In The Experience of God: Being, Consciousness, Bliss, Eastern Orthodox Theologian David Bentley Hart writes that he believes true atheism must be “nurtured by an infantile wish to live in a world proportionate to one’s own hopes or conceptual limitations.”Continue reading “Does Atheism Lack Wonder?”
David Bentley Hart’s ponderous tome The Experience of God: Being, Consciousness, Bliss has been regularly touted to me as the book every nontheist must read. I’m happy to oblige, and I’m about 30% of the way through (including footnotes.) While I find Hart pompous, bloviating, and even an occasional bully, I’m also enjoying his erudition and mastery of the English language. As he makes clear again and again, he is not so much trying to defend God, but rather to describe the classical view of God, which he feels modern atheists have sorely missed.Continue reading “On Reading David Bentley Hart: What Even Is God, Anyway?”
I’m the middle of a fascinating book called Dangerous Games: What the Moral Panic over Role-Playing Games Says about Play, Religion, and Imagined Worlds. Author Joseph Laycock explores, with great detail and insight, the parallel worlds of role-playing games and religion. For three decades, role-playing games like Dungeons and Dragons were at the center of a moral panic involving everything from fears of cults, satanists, to a lost generation of super predators. His thesis is that role-playing games were threatening to the religious right because, if communities could create such intricate, imagined, and meaning-making worlds through games, does that mean that religion itself is a sort of game? But beneath this initial thesis lie some profound insights for people like me who still greatly value religion, even as I doubt the existence of a personal God.
In 2014, Michael Coren – the conservative Catholic columnist, television personality and bestselling author – made international waves by coming out in support of gay marriage and leaving the Roman Catholic church. Earlier this year, he published Epiphany: A Christian’s Change of Heart and Mind Over Same-Sex Marriage.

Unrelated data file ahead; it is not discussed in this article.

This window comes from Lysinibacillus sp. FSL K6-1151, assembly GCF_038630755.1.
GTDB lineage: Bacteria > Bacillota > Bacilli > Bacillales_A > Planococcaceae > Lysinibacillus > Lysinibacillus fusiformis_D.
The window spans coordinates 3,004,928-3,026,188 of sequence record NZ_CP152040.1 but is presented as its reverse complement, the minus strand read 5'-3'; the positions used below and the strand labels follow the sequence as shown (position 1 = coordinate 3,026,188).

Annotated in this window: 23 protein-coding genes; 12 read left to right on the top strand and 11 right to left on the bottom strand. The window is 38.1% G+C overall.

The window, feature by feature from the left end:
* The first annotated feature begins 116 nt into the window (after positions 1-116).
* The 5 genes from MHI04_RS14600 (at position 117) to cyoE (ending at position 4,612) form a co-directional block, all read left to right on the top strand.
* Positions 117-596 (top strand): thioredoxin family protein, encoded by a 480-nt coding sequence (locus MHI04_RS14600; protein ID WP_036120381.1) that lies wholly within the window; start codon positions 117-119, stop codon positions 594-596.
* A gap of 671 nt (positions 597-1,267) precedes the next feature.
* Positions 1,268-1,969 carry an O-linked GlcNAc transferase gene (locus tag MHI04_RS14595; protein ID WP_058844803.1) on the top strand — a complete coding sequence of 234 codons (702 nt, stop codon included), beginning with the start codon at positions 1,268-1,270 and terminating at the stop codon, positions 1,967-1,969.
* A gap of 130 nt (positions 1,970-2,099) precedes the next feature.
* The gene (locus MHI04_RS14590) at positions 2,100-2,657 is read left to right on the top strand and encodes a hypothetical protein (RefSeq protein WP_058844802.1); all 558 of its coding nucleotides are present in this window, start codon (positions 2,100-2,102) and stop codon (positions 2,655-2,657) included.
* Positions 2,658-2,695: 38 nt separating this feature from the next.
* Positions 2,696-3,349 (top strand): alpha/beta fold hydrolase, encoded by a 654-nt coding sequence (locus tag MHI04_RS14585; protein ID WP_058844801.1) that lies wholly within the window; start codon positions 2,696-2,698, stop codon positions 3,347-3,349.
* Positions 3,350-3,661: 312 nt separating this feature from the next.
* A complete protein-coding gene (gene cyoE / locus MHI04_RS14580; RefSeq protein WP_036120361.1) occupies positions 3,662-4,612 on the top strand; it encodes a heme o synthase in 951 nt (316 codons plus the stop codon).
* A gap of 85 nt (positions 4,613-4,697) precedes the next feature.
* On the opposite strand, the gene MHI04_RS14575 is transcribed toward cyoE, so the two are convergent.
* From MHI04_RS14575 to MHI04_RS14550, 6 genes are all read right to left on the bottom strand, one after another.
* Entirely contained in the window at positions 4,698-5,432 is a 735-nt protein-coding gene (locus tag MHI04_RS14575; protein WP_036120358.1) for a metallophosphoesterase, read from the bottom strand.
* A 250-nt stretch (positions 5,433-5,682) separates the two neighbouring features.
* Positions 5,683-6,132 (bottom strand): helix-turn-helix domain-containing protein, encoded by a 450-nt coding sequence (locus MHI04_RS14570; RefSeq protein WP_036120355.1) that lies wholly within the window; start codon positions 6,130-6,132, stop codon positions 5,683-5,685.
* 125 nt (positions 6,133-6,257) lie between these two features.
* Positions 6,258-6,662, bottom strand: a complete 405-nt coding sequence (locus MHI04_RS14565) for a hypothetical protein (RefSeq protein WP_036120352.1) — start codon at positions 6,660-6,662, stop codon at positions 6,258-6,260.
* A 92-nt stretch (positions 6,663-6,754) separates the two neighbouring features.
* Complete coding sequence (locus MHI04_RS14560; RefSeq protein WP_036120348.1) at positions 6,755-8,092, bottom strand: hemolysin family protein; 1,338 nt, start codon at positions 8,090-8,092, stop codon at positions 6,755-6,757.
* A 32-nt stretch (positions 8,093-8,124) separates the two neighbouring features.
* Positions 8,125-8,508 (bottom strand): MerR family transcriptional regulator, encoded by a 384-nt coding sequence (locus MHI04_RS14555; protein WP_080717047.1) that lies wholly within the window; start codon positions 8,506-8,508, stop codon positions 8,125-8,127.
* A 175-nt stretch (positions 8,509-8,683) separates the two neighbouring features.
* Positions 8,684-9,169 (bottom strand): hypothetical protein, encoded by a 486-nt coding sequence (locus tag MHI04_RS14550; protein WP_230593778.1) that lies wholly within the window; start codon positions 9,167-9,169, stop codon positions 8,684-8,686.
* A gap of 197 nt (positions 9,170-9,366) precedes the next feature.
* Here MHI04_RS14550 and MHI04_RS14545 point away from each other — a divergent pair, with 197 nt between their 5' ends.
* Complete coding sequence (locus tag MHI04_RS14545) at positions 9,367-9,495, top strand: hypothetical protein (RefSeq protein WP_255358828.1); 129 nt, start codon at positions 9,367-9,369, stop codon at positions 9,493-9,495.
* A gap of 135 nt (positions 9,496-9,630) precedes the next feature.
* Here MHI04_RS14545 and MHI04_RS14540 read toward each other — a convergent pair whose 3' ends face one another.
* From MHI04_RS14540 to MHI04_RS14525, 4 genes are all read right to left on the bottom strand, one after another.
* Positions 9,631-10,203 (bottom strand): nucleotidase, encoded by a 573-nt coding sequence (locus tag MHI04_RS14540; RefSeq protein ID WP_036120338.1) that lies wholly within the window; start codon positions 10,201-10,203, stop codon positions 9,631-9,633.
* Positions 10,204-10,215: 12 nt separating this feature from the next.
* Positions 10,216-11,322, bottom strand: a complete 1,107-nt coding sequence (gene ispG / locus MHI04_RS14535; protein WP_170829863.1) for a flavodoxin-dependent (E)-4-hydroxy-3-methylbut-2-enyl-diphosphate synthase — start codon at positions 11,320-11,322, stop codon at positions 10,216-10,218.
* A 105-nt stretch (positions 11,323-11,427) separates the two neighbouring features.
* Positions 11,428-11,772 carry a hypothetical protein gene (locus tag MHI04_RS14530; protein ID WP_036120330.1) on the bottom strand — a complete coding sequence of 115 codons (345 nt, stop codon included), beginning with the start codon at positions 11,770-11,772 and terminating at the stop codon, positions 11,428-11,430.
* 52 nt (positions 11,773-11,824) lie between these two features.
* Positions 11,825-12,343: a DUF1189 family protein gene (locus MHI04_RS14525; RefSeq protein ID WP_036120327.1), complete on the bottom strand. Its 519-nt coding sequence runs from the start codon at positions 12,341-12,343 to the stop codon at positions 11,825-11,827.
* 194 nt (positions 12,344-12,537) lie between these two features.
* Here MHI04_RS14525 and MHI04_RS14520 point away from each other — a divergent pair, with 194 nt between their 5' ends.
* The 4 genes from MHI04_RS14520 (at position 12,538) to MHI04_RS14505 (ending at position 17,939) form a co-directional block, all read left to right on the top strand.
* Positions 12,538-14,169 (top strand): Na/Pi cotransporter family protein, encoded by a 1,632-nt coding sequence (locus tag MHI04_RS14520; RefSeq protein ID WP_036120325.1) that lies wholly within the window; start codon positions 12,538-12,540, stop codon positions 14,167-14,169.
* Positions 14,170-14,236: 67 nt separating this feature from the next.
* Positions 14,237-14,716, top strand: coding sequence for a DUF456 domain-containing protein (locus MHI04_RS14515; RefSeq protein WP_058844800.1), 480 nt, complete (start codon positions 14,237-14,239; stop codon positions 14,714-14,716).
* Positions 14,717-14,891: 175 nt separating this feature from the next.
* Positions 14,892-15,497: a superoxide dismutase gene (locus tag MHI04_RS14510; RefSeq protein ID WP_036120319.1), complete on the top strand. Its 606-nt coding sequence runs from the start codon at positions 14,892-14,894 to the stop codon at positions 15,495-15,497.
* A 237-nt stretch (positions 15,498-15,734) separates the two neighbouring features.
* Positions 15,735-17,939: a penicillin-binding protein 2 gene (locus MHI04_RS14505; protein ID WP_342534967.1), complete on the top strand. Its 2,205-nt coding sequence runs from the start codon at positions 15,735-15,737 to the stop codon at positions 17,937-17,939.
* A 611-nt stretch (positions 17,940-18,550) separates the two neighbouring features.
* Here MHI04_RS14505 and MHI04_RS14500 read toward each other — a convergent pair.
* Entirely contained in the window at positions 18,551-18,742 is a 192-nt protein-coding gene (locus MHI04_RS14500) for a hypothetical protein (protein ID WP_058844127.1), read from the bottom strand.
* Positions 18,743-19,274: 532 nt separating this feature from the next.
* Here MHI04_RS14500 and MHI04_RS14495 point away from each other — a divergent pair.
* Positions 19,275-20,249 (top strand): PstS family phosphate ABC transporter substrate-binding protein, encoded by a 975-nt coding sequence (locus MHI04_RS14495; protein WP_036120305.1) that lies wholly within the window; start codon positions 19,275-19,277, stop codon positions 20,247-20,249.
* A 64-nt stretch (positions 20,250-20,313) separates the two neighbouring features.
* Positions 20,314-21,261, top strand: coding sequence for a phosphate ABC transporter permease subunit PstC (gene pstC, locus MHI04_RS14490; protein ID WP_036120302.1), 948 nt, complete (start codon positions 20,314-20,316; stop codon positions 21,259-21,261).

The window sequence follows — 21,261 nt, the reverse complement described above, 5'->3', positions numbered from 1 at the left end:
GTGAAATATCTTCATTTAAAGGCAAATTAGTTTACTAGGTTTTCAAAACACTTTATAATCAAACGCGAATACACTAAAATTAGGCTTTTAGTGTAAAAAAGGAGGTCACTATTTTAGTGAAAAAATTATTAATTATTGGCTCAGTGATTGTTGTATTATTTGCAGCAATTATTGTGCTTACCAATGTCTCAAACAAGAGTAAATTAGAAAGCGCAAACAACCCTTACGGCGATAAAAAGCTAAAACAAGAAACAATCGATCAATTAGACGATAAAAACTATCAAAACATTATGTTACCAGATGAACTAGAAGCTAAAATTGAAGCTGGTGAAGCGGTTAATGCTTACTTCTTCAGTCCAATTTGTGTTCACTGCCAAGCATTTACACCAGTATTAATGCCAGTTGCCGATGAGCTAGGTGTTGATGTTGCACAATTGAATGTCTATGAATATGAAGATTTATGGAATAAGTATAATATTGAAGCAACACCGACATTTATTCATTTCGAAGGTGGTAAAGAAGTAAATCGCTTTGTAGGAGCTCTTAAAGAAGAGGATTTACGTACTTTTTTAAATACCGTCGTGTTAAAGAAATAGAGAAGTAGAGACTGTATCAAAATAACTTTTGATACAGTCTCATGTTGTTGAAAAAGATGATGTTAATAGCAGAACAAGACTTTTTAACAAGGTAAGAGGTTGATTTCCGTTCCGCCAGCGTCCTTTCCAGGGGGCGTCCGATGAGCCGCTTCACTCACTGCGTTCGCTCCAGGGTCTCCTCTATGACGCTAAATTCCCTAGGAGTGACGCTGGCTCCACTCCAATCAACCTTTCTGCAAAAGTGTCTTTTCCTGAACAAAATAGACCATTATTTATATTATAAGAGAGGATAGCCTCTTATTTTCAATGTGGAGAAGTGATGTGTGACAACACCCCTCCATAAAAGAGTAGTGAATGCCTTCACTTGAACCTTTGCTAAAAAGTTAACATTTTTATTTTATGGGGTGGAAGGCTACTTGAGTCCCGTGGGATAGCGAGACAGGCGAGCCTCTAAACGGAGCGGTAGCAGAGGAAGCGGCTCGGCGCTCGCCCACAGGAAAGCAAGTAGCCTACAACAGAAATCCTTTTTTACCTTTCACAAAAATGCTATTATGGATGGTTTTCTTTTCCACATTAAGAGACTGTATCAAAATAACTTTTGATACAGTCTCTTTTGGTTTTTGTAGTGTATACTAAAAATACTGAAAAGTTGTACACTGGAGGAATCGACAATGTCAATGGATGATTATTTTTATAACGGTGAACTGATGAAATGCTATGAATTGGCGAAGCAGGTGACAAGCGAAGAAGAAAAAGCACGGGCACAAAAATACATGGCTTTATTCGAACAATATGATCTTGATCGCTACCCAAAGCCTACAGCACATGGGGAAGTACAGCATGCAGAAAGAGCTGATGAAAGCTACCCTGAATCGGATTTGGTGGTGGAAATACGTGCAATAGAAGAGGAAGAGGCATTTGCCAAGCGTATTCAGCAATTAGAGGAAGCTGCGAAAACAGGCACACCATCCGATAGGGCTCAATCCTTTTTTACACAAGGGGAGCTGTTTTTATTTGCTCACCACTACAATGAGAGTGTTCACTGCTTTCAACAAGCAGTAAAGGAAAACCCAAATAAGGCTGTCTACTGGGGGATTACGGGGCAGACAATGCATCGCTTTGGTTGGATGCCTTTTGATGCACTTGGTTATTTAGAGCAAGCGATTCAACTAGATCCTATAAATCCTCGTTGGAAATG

I found his book heartfelt, beautiful, and compassionate. I am always moved when someone like Michael Coren – someone who represents the conservative Christian vangaurd – publically switches views and risks disgrace from his own camp. I reached out to Michael to discuss his book, his thoughts on the church and the LGBT issue, and (as he describes it delightfully in his book) his “conversion on the road to the rainbow.”
Today, we are continuing our interview with James Brownson regarding his book “Bible, Gender, Sexuality”. Be sure to check out part one.
Last year, I read an extraordinary book by James Brownson called Bible, Gender, Sexuality: Reframing the Church’s Debate on Same-Sex Relationships. I found it personally cathartic in my own journey as a gay Christian, as it helped me sort through some major theological questions I had at the time, but I also found it to be one of the most lucid, comprehensive, and brilliant discussions of scripture and homosexuality I have ever read. Dr. Brownson manages to combine academic and scholarly brilliance with a patience and gentleness that is much needed in the church surrounding debates about homosexuality.
This was a year of hermitage. It was a year of letting many of the social, creative, and interactive plates I was spinning come crashing to the ground. I needed to retreat to focus on more important things: my mental health, and my work. My involvement in gay activism all but vanished, and my previous blog, which had seen some mild and enjoyable success, collected cyber dust and eventually expired.